Businesses and attendees alike will continue to benefit, even when things return to “normal”
So far in 2021, live events have returned in an altered fashion. Super Bowl LV went off without a hitch, but before an audience of 25,000 instead of the more than 70,000 fans usually in attendance. Major awards shows like the Golden Globes, Grammys, and Academy Awards will still happen in the coming months. And countless films and TV shows are in production.
All of this suggests we’re moving forward. Though the majority of the population may not be vaccinated until late in the year, event producers are finding ways to pull groups together in-person.
Still, even as savvy creatives find pandemic workarounds, this doesn’t mean we should throw in the towel on virtual events. Even after COVID-19 is under control, they’ll still have tremendous value.
Inclusivity and accessibility
Virtual events have worked wonders for inclusivity. Typically, events are only of value to those who can attend. These are people who either live near the event site or who have the means to travel there. In contrast, anyone with solid Wi-Fi can show up for a virtual event, which expands accessibility and widens the event’s appeal to a global audience. If you go back to in-person events exclusively, you risk excluding a huge swath of potential supporters.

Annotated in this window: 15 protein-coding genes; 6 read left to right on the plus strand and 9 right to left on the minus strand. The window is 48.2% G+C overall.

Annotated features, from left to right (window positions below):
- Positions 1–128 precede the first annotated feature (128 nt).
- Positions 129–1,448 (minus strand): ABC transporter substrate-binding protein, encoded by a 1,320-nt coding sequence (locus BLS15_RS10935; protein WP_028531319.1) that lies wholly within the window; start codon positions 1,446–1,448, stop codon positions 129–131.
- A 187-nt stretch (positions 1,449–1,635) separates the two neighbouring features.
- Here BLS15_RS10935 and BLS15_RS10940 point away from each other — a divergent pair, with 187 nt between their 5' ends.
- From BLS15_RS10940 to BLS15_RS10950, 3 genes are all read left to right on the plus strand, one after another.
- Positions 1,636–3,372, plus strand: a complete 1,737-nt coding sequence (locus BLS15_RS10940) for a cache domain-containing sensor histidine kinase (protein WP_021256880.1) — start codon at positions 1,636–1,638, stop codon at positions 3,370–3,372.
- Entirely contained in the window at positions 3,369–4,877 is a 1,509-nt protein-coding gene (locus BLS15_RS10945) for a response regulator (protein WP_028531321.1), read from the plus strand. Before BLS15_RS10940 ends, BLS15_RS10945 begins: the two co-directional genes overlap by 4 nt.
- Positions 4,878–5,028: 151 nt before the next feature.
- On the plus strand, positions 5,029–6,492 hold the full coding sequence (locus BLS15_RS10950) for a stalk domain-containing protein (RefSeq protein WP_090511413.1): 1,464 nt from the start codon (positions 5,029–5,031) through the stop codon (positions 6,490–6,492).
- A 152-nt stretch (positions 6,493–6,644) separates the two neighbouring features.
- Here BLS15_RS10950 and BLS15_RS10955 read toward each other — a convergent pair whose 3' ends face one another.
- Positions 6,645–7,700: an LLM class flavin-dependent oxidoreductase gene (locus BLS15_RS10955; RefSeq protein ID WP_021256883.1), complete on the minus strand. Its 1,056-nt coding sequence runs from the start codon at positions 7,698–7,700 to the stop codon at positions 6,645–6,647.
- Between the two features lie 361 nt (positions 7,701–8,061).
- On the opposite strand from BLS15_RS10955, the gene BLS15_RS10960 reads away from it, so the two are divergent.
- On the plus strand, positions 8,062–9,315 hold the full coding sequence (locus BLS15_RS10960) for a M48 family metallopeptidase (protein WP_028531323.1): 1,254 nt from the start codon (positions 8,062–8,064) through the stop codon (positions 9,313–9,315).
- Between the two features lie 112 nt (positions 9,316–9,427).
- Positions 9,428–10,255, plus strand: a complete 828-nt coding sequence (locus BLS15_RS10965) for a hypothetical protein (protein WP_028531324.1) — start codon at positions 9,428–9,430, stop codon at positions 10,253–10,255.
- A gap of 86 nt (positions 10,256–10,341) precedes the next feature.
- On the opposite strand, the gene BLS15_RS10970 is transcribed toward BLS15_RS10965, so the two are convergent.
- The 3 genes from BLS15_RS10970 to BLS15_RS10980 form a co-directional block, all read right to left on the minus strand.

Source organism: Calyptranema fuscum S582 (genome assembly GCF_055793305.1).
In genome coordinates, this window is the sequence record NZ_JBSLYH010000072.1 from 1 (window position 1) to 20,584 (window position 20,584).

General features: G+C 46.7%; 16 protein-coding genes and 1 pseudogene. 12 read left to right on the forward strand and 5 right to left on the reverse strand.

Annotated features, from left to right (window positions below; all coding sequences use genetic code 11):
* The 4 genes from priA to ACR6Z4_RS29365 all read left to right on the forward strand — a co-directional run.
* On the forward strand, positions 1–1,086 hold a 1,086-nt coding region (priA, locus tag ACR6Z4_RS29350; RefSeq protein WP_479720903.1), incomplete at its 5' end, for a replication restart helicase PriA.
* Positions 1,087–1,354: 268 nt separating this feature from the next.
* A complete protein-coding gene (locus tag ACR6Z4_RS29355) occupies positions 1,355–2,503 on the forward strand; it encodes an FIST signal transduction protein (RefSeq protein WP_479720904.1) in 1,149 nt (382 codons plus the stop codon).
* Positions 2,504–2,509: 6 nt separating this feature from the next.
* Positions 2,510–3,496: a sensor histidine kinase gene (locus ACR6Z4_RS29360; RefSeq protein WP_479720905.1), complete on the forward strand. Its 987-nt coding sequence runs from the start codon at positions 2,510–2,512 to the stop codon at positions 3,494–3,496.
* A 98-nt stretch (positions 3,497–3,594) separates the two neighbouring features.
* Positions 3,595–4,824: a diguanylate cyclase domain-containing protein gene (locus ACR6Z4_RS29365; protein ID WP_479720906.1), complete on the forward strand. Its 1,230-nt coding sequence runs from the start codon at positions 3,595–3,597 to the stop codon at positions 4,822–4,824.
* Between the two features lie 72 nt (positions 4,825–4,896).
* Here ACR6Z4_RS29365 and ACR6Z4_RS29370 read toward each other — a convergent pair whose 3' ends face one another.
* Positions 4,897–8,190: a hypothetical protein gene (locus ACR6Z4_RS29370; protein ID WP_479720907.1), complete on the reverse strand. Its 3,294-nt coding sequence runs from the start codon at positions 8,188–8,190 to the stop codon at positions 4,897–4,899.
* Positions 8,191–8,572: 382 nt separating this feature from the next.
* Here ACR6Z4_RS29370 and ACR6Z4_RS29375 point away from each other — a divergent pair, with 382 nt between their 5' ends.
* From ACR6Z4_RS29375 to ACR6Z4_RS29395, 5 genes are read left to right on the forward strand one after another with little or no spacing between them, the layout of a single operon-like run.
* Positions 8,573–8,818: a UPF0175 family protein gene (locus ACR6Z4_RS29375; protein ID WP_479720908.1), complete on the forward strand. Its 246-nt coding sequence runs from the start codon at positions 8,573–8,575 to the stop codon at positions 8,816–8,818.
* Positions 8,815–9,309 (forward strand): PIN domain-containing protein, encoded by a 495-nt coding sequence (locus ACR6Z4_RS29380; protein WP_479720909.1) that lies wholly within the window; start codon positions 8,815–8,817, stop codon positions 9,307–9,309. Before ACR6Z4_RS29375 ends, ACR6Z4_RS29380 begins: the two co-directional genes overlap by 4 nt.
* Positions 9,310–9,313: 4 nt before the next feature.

Additionally, consider that not everyone will feel comfortable packing into a crowded venue, even if most people are vaccinated. Virtual events will continue to be a safe alternative for those who aren’t quite ready for a traditional conference.
Before the pandemic, businesses spent more than $1 trillion annually on conferences. Virtual events have cut back this spending considerably (though certain platforms and experiences can still drive up costs).
For businesses that have struggled throughout the last year and who have a long recovery ahead of them, virtual events offer a more financially viable way to connect with customers and build brand awareness. And for small businesses that want to try their hand at conferences or conventions, virtual events provide a much lower barrier to entry.
The popular narrative is that the pandemic has been the sole driver of interest in virtual events, but we were headed in this direction long before the first quarantine. In 2018, an Interactive Advertising Bureau report found that 67% of global consumers had already streamed live video content, and 47% had recently increased their consumption.
Consumers were already craving more virtual content, and despite the grim circumstances of 2020, the pandemic gave them what they were asking for. Demand will only continue to grow from here.
If we’ve learned anything in the last year, it’s that we can’t go back to the old way of doing things. Virtual events have become an essential tool and will continue to be throughout 2021 and beyond.